What is faith? Sometimes we answer that question with closely associated words. “Faith is trust,” someone may say. Or, “Faith is belief,” says another. The older theologians—whom we would do well to follow—speak of it as a “firm and sure knowledge” and a “confidence.” Generally speaking, it's agreed that faith is made up of knowledge, assent, and trust because it engages the mind and the will. To say it a little more poetically in the words of Martin Luther, “Faith is a living, daring confidence on God's grace, so sure and certain that a man would stake his life on it a thousand times.”
Now all of that is very good as far as it goes. But, what if we let faith speak for itself? Speak for itself! Does faith have a mouth? Does it have a voice with which to speak? It does! And this living, daring confidence finds expression in a hundred--probably a thousand--different ways, on the pages of Scripture. Open your Bible and see if you can hear the sound of faith. It's everywhere:
Faith is heard in the trust for provision, “God will provide for himself the lamb for a burnt offering, my son” (Gen 22:8). It's heard in the resisting of temptation, “How can I do this great wickedness and sin against God?” (Gen 39:9). It's heard in the submission to providence, “As for you, you meant evil against me, but God meant it for good” (Gen 50:2). Faith is heard in the obedience of the people, “All that the Lord has spoken we will do” (Ex 19:8). It's heard in the petition of the aged conqueror, “So now give me this hill country of which the Lord spoke on that day” (Josh 14:12). It's heard in the pledge of a daughter, “Your people shall be my people, and your God my God” (Ruth 1:16). Faith is heard in the prayer of the barren and childless, “My heart exults in the Lord; my horn is exalted in the Lord” (1 Sam 2:1). It's heard in the battle-cry of a boy, “This day the Lord will deliver you into my hand, and I will strike you down and cut off your head” (1 Sam 17:46). It's heard in the fearlessness of a captain, “Be of good courage, and let us be courageous for our people, and for the cities of our God, and may the Lord do what seems good to him” (2 Sam 10:12). Faith is heard in the sorrow of a father, “Can I bring him back again? I shall go to him, but he will not return to me” (2 Sam 12:23). It's heard in the death of a king, “ For does not my house stand so with God? For he has made with me an everlasting covenant, ordered in all things and secure” (2 Sam 23:5). It's heard in the confidence of a queen, “Then I will go to the king, though it is against the law, and if I perish, I perish” (Esther 4:16). Faith is heard in the groaning of the sufferer, “The Lord gave, and the Lord has taken away; blessed be the name of the Lord” (Job 1:21). It's heard in the turmoil of the depressed, “Hope in God; for I shall again praise him, my salvation and my God” (Ps 42:11). It's heard in the brokenness of the penitent, “Wash me thoroughly from my iniquity, and cleanse me from my sin!” (Ps 51:2). Faith is heard in the joy of a mother, “My soul magnifies the Lord, and my spirit rejoices in God my Savior” (Lk 1:46-47). It's heard in the plea of a helpless father, “I believe; help my unbelief” (Mk 9:24). It's heard in the confession of the doubter, “My Lord and my God” (Jn 20:28). It's heard in the request of the martyr, “Lord Jesus, receive my spirit” (Acts 7:59). Faith finds expression even on the cross of Calvary's hill, “My God, my God, why have you forsaken me?” (Mt 27:46).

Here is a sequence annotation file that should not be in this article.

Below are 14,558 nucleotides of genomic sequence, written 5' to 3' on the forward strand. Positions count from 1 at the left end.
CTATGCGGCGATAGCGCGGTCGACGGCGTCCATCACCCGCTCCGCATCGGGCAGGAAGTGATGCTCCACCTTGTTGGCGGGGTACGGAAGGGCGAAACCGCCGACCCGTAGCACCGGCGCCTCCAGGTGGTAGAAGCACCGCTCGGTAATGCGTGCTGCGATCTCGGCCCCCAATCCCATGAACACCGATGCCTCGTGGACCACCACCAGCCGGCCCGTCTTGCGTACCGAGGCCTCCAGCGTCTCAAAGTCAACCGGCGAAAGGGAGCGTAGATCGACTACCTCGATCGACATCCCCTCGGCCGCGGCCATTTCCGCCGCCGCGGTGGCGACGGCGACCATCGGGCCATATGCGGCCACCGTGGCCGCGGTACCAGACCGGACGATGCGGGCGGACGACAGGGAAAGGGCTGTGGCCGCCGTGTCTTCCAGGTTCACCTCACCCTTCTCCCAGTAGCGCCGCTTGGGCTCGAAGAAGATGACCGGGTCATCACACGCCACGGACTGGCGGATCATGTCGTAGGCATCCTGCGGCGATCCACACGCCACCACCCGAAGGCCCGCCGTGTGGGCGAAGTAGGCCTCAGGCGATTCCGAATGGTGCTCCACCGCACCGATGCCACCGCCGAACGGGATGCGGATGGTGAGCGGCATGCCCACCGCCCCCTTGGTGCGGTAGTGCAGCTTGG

There it is! Faith expresses itself in want and need; temptation and guilt; sorrow and pain; joy and gladness; uncertainty and victory; lament and praise; and in living and dying. Again and again in perfect rhythm and harmony is the voice of living and daring confidence in God. What a wonderful sound is this sound of faith.
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